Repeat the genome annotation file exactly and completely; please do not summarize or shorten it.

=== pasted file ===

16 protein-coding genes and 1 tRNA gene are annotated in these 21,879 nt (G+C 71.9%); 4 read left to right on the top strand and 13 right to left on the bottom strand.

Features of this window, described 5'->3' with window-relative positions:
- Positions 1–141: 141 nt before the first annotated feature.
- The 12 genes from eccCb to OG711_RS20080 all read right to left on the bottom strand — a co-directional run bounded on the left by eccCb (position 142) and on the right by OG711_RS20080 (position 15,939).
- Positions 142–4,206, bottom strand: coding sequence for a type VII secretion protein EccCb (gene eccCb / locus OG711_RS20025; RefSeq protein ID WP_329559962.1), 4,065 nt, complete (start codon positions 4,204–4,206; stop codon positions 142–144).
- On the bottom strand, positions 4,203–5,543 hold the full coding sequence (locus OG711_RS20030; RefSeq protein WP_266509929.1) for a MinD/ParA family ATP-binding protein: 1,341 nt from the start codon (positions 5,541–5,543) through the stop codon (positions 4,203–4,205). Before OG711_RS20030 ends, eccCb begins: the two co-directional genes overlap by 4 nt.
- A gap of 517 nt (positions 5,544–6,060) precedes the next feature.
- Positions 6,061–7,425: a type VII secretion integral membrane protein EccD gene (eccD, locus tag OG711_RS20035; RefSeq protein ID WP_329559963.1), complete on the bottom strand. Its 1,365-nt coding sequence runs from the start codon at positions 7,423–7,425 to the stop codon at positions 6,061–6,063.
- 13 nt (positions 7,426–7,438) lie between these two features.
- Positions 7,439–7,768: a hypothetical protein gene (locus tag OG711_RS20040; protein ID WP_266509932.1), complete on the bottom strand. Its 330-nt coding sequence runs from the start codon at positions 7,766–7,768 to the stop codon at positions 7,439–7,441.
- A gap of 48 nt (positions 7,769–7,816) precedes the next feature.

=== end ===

16 protein-coding genes and 1 tRNA gene are annotated in these 21,879 nt (G+C 71.9%); 4 read left to right on the top strand and 13 right to left on the bottom strand.

Features of this window, described 5'->3' with window-relative positions:
- Positions 1–141: 141 nt before the first annotated feature.
- The 12 genes from eccCb to OG711_RS20080 all read right to left on the bottom strand — a co-directional run bounded on the left by eccCb (position 142) and on the right by OG711_RS20080 (position 15,939).
- Positions 142–4,206, bottom strand: coding sequence for a type VII secretion protein EccCb (gene eccCb / locus OG711_RS20025; RefSeq protein ID WP_329559962.1), 4,065 nt, complete (start codon positions 4,204–4,206; stop codon positions 142–144).
- On the bottom strand, positions 4,203–5,543 hold the full coding sequence (locus OG711_RS20030; RefSeq protein WP_266509929.1) for a MinD/ParA family ATP-binding protein: 1,341 nt from the start codon (positions 5,541–5,543) through the stop codon (positions 4,203–4,205). Before OG711_RS20030 ends, eccCb begins: the two co-directional genes overlap by 4 nt.
- A gap of 517 nt (positions 5,544–6,060) precedes the next feature.
- Positions 6,061–7,425: a type VII secretion integral membrane protein EccD gene (eccD, locus tag OG711_RS20035; RefSeq protein ID WP_329559963.1), complete on the bottom strand. Its 1,365-nt coding sequence runs from the start codon at positions 7,423–7,425 to the stop codon at positions 6,061–6,063.
- 13 nt (positions 7,426–7,438) lie between these two features.
- Positions 7,439–7,768: a hypothetical protein gene (locus tag OG711_RS20040; protein ID WP_266509932.1), complete on the bottom strand. Its 330-nt coding sequence runs from the start codon at positions 7,766–7,768 to the stop codon at positions 7,439–7,441.
- A gap of 48 nt (positions 7,769–7,816) precedes the next feature.